Been working on this a few days... a second pair of eyes or 200 would be great.
Dear Lit Manager,
Thrust suddenly into the seat of power, can a woman prove herself a capable leader, in spite of a cabinet of skeptical men, and elude the bloodlust that has plagued her predecessors before being forced to capitulate under pressure? A fresh adaptation of a 2500 year old tale, Clytemnestra follows a queen’s rocky rise from tragedy to triumph.
A two act play with a running time of approximately 140 minutes, Clytemnestra has received two staged readings in NYC (Wings Theatre and Shetler Studios), calls for 8-10 actors, and its three locations can easily be performed on a unit set. I believe the soul of this woman’s heartbreaking tale is securely in place and needs but the body, blood and breath that only a bold and visionary theatre can provide, to bring it to life.
Attached for your consideration, please find the synopsis, character breakdown, ten page dialogue sample and a SASP. I hope that what you read will not only intrigue you, but lure you into the tangled web of this oft-maligned character. I look forward to hearing from you. For your convenience, I may be reached by email at Me@gmail.com or by phone at 217.675.5403.
Your letter is first a communication tool -- as written it takes a paragraph before you tell me the most essential information about your play (as far as me thinking like a literary manager) -- I need to know length, genre, and title -- preferably in the first sentence.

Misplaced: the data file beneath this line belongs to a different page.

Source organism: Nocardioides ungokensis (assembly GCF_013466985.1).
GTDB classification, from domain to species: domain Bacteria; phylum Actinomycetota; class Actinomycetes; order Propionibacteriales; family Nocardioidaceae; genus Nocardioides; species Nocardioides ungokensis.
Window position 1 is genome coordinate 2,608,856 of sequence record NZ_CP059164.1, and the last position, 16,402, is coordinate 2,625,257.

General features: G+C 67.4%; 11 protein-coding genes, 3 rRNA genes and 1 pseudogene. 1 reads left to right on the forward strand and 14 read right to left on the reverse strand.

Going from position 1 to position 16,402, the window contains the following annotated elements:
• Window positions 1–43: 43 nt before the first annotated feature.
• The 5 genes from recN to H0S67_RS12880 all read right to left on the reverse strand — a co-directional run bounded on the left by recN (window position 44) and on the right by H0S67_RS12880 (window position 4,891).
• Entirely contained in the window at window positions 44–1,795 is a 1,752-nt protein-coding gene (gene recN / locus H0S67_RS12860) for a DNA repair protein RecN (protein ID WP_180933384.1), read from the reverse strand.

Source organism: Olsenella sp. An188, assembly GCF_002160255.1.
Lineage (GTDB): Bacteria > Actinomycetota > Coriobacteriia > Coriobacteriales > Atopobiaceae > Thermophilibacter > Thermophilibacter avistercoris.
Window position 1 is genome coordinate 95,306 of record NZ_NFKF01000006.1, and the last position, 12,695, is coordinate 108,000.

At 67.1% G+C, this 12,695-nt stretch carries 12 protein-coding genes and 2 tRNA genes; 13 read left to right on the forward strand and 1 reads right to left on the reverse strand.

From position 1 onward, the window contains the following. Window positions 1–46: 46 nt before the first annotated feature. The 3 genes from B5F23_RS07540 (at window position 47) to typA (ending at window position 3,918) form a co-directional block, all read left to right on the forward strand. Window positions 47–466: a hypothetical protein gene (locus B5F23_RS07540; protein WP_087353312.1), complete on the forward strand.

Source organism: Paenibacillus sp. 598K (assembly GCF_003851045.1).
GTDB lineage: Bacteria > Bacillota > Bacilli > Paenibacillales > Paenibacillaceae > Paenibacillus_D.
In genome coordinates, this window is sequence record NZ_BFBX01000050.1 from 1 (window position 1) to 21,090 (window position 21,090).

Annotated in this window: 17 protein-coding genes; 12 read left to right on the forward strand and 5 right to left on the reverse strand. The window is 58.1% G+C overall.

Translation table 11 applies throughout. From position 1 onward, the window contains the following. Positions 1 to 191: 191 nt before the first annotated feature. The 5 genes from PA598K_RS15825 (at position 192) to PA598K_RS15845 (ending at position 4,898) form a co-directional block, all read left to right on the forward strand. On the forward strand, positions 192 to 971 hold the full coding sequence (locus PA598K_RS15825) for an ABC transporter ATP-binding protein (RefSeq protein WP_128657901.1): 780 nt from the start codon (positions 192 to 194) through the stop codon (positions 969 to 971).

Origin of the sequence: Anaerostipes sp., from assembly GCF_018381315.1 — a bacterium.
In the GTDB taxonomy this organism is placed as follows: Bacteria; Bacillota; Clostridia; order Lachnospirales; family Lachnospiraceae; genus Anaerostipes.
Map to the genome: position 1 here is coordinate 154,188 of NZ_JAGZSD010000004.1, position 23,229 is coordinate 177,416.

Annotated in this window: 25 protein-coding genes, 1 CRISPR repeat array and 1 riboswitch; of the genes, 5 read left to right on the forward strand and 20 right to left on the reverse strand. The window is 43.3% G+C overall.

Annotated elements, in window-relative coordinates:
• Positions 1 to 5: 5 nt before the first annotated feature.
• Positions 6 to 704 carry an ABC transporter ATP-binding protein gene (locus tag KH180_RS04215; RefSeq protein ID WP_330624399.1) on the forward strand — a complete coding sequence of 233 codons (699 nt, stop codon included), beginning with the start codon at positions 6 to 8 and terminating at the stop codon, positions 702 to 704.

Leave the sizzle for the second paragraph -- load your first paragraph with the steak. In a business office (and that's what a literary office is) the time it takes to get to the steak in your letter may have me putting it down instead of continuing.
After I see the steak I'm either primed to know more -- continuing on to the sizzle -- or I already know this play isn't right for my theater this season. In addition, I get a sense that you as a person care about how your letter and play spend my time.
In the first paragraph the essentials are title, genre, length (full, one act, 10-minute), new or produced, basic requirements.
What you've got here works, I just think it could be presented in a more effective order.
I also think you could use a little more about why this play for this theater -- or this play for this century -- or something that lets me know why you think this play is important to do now -- or what made you write it in the first place.
Put a little bit of you in the letter. Yeah, it's about the play, but your letter is also an opportunity to let the people on he receiving end know that you are a super great person with whom to collaborate on a project -- because when you're talking about a new play, the playwright is going to be in the room with everyone -- and a theater seeks collaborators. Let your letter communicate that aspect of the process.
Last edited on Wed Apr 2nd, 2008 10:32 pm by katoagogo
Thank you so very much, .... I must actually thank you twice: 1) for the website advice that I found on your site and 2) for your feedback. Well, here's take 2:
Tuesday, April 1, 2008
Dear Literary Manager,